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Biden during a virtual meeting with the Irish prime minister on St. Patrick's Day. Photo: Erin Scott-Pool/Getty Images

Hosting historians around a long table in the East Room earlier this month, President Biden took notes in a black book as they discussed some of his most admired predecessors. Then he said to Doris Kearns Goodwin: "I'm no FDR, but … "

Why it matters: He'd like to be. The March 2 session, which the White House kept under wraps, reflects Biden's determination to be one of the most consequential presidents.

  • The chatty, two-hour-plus meeting is a for-the-history-books marker of the think-big, go-big mentality that pervades his West Wing.

The big picture: Biden's presidency has already been transformative, and he has many more giant plans teed up that could make Biden's New Deal the biggest change to governance in our lifetimes.

  • Biden, who holds his first formal news conference today at 1:15 p.m. in the East Room, started his term with the $1.9 trillion COVID bill, with numerous measures tucked in to reduce inequality.
  • Vaccines are rolling out, positioning Biden to get ahead of the pandemic. Democrats in Congress are pushing the most sweeping changes in voting rights since the 1960s.
  • And he's preparing an infrastructure and green-energy plan that's bigger than the original tab for the Interstate highway system, to be followed by a domestic proposal (free community college, universal pre-K) that brings the pair of packages to $3 trillion, with possible pay-fors that would dramatically rebalance the tax system.

Behind the scenes: Attendees tell me that the afternoon session with historians was held in a White House that was ghostly quiet, because many fewer aides are working in Biden's COVID-era West Wing than are typical. To some of the guests, it felt like a snow day.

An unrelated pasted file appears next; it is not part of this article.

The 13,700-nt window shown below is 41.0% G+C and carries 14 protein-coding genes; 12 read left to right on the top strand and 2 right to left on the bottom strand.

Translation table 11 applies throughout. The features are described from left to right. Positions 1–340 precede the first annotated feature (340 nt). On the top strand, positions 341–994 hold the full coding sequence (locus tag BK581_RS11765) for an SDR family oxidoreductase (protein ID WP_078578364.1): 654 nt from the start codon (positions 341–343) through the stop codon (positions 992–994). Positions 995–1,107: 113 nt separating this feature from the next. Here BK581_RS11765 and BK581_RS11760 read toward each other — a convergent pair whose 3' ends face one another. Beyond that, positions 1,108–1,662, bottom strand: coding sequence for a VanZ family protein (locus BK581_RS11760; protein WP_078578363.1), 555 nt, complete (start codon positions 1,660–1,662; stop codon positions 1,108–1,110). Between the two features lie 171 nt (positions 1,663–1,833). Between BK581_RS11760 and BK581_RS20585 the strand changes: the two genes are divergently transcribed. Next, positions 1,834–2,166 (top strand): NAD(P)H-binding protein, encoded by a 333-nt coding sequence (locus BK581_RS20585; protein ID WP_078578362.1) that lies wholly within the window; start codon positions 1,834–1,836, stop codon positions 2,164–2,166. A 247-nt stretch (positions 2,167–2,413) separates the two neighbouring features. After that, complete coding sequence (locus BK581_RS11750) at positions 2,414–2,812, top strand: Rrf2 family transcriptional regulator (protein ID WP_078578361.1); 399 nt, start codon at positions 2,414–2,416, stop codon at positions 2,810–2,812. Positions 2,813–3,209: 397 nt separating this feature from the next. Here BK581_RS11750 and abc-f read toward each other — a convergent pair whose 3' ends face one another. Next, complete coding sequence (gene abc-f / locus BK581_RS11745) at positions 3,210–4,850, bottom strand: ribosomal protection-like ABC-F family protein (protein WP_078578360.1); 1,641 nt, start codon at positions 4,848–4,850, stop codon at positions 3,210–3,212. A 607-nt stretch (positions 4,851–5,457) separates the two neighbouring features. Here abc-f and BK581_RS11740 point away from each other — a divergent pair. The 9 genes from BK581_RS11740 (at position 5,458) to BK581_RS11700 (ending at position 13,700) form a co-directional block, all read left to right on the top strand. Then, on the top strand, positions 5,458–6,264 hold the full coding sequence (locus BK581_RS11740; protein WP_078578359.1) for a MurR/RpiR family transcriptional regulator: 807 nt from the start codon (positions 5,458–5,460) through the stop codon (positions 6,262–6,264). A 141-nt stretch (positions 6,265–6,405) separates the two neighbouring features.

• The session was organized by Jon Meacham, the presidential biographer and informal Biden adviser who has helped with big speeches from Nashville, and serves as POTUS' historical muse.
  • Besides Goodwin, participants included Michael Beschloss, author Michael Eric Dyson, Yale's Joanne Freeman, Princeton's Eddie Glaude Jr., Harvard's Annette Gordon-Reed and Walter Isaacson.

Instead of the stewards who had served many of the historians on past visits, a self-serve coffee urn was set out against one wall.

  • Everyone, including the president, wore masks.
  • As part of COVID protections, the presidential seal was stamped in gold on paper covers of the water glasses.

Biden made it clear to his guests that he knew the gravity of the multiple crises facing America. He knew a lot about Franklin D. Roosevelt, and peppered Goodwin with questions about the World War II leader.

  • Beyond the icons (Lincoln, LBJ), the conversation got as granular as the Jay Treaty of 1794.
  • They talked a lot about the elasticity of presidential power, and the limits of going bigger and faster than the public might anticipate or stomach.

Afterward, Biden told an aide: "I could have gone another two hours."

Go deeper: Biden prepared to chuck filibuster in historic push to re-engineer America, quickly

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Go deeper

Biden's New Deal: Re-engineering America, quickly

Photo: Stefani Reynolds/CNP/Bloomberg via Getty Images

President Biden recently held an undisclosed East Room session with historians that included discussion of how big is too big — and how fast is too fast — to jam through once-in-a-lifetime historic changes to America.

Why it matters ... The historians’ views were very much in sync with his own: It is time to go even bigger and faster than anyone expected. If that means chucking the filibuster and bipartisanship, so be it.

Top general: Calls to China were "perfectly within the duties" of job

Gen. Mark Milley. Photo: Andrew Harrer/Bloomberg via Getty Images

Joint Chiefs Chairman Mark Milley told the Associated Press on Friday that calls with his Chinese counterpart during the final months of Donald Trump's presidency were "perfectly within the duties and responsibilities" of his job.

Why it matters: In his first public comments on the calls that have prompted critics to question whether the general went too far, Milley maintained that such conversations are "routine," per AP.

The consumer's massive "war chest"

Illustration: Megan Robinson/Axios

Economists expect the pace of economic growth to cool off now that government transfer payments like stimulus checks and emergency unemployment benefits are in the rearview mirror. But evidence suggests that the U.S. consumer is sitting on a lot of financial firepower that could be a key driver of growth in the quarters to come.

Why it matters: U.S. consumer spending is massive, representing about 70% of GDP.